Fournier earlier had noted that he and Herin of GrayRobinson have to approve any bills submitted by Lewis, Longman & Walker before the city pays them.
Asked about the justification for those payments, Fournier said that if Lewis, Longman & Walker had not been involved, then Herin would have had to have assistance from other staff at his firm, as he would have been unable to handle everything on his own. That would have necessitated extra city payments to GrayRobinson, Fournier added.
Michael Holderness, a Siesta property owner and manager who was one of the plaintiffs in the DOAH proceeding late last year, copied the Siesta Sand/SNL on an email he sent to the city commissioners on July 12.
“The City hired Gray Robinson Law Firm to represent it in the Lido Beach Nourishment Matter,” he began.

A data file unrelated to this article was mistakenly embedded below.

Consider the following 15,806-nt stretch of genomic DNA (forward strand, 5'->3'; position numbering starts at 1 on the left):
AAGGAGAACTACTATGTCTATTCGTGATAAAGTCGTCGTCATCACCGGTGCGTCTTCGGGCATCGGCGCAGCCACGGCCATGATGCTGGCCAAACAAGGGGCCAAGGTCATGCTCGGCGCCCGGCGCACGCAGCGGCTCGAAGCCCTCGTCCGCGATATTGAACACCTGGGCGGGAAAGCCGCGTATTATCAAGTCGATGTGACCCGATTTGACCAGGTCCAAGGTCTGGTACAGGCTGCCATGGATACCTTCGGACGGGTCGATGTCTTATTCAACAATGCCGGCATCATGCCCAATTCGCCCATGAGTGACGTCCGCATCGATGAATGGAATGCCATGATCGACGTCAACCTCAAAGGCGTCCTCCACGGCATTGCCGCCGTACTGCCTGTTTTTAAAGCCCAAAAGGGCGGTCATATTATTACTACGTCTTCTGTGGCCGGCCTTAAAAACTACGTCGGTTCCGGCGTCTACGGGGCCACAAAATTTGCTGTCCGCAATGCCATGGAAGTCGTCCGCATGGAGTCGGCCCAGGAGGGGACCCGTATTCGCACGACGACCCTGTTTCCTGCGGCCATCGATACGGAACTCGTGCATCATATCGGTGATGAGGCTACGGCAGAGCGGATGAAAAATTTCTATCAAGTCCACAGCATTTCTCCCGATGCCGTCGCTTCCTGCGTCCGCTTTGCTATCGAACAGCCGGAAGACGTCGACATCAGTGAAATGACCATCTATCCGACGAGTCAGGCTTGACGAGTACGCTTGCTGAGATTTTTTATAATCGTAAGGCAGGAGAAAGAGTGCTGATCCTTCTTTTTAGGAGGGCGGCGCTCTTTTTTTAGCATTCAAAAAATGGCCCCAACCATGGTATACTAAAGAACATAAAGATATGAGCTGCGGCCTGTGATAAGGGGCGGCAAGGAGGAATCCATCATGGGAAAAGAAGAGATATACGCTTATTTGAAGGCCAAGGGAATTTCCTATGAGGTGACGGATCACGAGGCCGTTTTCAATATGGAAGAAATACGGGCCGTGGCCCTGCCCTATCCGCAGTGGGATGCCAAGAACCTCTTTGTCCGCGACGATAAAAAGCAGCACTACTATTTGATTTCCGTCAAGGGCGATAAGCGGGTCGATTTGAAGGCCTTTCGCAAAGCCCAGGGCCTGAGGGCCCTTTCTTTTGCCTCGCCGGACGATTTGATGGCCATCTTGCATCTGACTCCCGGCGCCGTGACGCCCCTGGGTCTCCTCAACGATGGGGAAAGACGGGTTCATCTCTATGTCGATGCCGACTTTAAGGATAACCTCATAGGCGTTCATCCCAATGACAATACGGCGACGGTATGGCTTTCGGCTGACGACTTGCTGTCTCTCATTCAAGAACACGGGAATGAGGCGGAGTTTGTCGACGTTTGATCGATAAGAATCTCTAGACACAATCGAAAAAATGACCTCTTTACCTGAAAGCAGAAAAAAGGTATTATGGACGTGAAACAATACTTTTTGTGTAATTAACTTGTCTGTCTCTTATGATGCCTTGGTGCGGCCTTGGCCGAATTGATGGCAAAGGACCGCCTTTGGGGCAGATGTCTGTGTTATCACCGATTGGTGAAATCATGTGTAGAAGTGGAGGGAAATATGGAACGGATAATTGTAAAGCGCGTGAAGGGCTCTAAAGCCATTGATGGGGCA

“Private citizens organized as Lido Key Residents Association hired the law firm of [Lewis, Longman & Walker] to represent them.
“City Attorney Fournier has confirmed the law firm of [Lewis, Longman & Walker does NOT represent the City and the City has no retainer agreement with [the firm],” he continued.
Nevertheless, Holderness pointed out, the “City Attorney authorized and paid $203,829.20 (as of May 1, 2018) to the [Bradenton firm].
“Under what authority can a City use public funds to pay for the attorneys of private landowners?” he asked. “I think such expenditures may even be illegal,” he added.
“Did the City Commissioner approve this expenditure?
“Please investigate this use of funds,” he concluded.
As of the deadline for this issue of Siesta Sand, we had seen no response from any city commissioner to Holderness in the city’s public email folder.
Read more Big Pass related articles in this month’s edition.